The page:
Federated Wireless CEO Iyad Tarazi expressed confidence that extensive development work for the US Citizens Broadband Radio Service (CBRS) won’t be wasted despite expected changes to the rules governing the 3.5GHz band.
The Federal Communications Commission (FCC) in October approved a Notice of Proposed Rulemaking to revise its rules for the shared band, including a shift to longer licence terms, larger areas and availability of Priority Access Licences (PAL) for a larger portion of the 150MHz swath of spectrum.
But Tarazi told Mobile World Live the existence of General Authorised Access (GAA) licenses will ensure none of the CBRS development work up to this point will be wasted.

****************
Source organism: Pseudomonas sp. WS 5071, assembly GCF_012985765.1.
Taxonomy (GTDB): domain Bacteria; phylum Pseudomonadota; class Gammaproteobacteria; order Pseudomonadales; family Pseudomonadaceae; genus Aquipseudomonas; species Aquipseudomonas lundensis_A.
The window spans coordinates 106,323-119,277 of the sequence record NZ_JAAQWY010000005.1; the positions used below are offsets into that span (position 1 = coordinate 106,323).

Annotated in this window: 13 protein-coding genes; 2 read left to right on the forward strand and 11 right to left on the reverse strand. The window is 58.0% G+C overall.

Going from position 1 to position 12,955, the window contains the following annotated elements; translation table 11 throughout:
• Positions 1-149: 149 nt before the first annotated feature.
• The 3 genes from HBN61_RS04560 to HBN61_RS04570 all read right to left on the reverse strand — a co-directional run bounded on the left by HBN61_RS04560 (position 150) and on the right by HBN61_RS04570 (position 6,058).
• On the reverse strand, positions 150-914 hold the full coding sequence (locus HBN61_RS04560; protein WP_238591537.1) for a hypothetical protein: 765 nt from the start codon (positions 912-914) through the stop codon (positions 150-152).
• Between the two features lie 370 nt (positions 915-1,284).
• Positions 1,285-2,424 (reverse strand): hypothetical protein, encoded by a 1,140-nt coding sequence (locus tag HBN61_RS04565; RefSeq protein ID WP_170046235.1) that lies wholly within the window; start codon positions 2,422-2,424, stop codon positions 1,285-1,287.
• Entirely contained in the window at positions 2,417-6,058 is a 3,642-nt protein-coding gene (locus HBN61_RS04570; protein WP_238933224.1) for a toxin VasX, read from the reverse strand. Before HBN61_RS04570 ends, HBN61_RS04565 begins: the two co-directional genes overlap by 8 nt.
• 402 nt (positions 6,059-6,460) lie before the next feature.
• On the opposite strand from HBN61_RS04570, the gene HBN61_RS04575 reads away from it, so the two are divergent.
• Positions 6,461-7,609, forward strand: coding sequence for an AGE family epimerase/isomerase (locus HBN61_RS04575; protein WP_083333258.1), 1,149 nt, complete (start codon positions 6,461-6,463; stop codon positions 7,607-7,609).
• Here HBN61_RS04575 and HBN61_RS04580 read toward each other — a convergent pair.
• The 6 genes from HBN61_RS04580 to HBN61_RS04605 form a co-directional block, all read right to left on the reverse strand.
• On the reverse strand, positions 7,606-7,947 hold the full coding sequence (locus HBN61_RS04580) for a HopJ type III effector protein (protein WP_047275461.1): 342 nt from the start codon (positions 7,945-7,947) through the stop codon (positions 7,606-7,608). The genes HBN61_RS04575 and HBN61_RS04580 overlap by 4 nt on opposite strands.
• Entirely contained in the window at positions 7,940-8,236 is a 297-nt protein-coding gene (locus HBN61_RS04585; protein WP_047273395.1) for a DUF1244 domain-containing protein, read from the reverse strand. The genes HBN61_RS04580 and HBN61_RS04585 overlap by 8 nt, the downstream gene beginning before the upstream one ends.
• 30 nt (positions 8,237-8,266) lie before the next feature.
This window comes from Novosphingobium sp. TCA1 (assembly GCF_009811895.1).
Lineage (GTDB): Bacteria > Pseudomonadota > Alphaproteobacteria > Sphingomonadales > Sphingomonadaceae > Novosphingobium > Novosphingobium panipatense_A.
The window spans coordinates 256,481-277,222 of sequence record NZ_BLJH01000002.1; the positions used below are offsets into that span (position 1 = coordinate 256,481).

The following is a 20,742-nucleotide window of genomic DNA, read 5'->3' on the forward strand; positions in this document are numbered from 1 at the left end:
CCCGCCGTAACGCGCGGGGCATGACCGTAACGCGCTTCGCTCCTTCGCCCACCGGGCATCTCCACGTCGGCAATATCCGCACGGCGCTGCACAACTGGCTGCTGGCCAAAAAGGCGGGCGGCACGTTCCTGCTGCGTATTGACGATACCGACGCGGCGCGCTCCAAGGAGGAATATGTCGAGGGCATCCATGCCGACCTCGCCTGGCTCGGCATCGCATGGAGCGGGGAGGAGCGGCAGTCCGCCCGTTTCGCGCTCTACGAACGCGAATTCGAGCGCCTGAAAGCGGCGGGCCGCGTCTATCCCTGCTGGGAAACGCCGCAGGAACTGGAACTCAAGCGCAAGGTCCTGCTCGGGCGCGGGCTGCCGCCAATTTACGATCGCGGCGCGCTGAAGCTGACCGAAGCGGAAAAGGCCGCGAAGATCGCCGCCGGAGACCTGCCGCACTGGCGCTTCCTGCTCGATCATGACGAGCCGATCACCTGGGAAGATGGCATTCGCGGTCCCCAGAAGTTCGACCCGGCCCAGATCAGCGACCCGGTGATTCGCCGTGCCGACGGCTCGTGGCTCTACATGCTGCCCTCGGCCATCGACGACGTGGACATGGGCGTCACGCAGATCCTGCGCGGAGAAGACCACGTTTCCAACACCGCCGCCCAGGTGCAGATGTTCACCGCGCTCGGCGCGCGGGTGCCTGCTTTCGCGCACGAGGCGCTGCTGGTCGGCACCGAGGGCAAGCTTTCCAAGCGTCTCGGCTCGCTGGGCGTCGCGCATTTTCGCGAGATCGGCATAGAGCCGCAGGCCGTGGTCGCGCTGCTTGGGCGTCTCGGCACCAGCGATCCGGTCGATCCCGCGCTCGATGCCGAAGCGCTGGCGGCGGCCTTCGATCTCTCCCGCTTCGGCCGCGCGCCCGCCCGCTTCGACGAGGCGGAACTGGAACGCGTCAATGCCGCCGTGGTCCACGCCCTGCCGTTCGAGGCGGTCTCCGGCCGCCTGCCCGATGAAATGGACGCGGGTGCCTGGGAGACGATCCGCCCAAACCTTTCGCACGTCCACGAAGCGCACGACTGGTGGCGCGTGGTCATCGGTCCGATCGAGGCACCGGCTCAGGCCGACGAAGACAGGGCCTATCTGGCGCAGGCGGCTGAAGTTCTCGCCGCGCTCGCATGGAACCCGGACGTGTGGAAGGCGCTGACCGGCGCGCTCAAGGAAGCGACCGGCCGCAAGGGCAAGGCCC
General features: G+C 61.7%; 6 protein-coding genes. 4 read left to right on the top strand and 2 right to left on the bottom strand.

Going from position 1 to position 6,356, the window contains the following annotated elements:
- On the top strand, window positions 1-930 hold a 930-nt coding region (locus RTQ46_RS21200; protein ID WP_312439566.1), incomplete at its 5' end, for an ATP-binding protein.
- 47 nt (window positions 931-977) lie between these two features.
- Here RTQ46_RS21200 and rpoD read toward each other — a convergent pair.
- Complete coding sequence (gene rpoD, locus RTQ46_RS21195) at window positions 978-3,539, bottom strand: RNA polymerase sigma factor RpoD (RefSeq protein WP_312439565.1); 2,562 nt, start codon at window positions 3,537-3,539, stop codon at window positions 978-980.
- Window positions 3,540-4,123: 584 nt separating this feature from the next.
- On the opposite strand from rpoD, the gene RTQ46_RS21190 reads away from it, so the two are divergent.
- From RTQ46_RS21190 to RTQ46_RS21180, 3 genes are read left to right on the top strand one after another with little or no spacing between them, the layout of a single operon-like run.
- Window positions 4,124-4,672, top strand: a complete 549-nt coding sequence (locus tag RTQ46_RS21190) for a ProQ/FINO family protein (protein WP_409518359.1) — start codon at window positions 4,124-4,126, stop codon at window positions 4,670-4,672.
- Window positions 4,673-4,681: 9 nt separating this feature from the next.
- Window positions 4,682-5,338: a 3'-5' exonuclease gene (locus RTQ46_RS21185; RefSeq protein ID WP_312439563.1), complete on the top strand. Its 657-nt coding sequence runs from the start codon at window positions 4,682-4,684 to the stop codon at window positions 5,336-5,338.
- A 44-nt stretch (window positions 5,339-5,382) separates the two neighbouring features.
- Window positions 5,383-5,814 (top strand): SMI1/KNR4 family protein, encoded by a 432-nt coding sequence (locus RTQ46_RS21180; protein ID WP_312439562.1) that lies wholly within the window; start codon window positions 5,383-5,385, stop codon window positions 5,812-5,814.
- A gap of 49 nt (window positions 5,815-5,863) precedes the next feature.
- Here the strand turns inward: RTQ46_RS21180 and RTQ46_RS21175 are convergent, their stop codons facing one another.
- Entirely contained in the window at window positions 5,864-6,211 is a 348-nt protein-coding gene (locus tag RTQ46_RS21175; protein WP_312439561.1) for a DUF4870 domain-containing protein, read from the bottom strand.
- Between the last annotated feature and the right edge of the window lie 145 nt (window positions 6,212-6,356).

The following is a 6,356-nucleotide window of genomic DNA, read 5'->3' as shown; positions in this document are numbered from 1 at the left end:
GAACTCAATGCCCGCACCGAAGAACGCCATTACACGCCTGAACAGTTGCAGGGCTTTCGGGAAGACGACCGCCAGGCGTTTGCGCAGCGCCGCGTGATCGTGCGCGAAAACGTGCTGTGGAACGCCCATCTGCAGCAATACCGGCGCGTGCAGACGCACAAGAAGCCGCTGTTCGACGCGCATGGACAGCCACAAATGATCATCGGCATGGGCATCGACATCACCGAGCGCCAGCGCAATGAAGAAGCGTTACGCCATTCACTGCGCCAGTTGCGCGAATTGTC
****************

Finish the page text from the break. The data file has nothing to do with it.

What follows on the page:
“The rules for the 80MHz of GAA spectrum have been set, and large trials are underway in preparation for launching commercial GAA services in 2018,” Tarazi commented. “In fact, until PAL license auctions occur, the entire 150MHz of spectrum is available for GAA when not in use by incumbents.”
Tarazi added a software-defined approach to spectrum management will help companies like Federated Wireless more quickly adapt to any rule changes that are adopted (Federated is a cloud-based vendor working in this space).
Critics – including tech giants Google and Microsoft; and smaller, rural operators – raised concerns that changing the CBRS band plan will effectively push out all but a handful of large operators who can afford to buy PALs.
However, Tarazi reported the FCC has been “very active in engaging with all parties across the industry” and indicated he’s confident that the Commission will “land somewhere that makes sense for all parties involved”.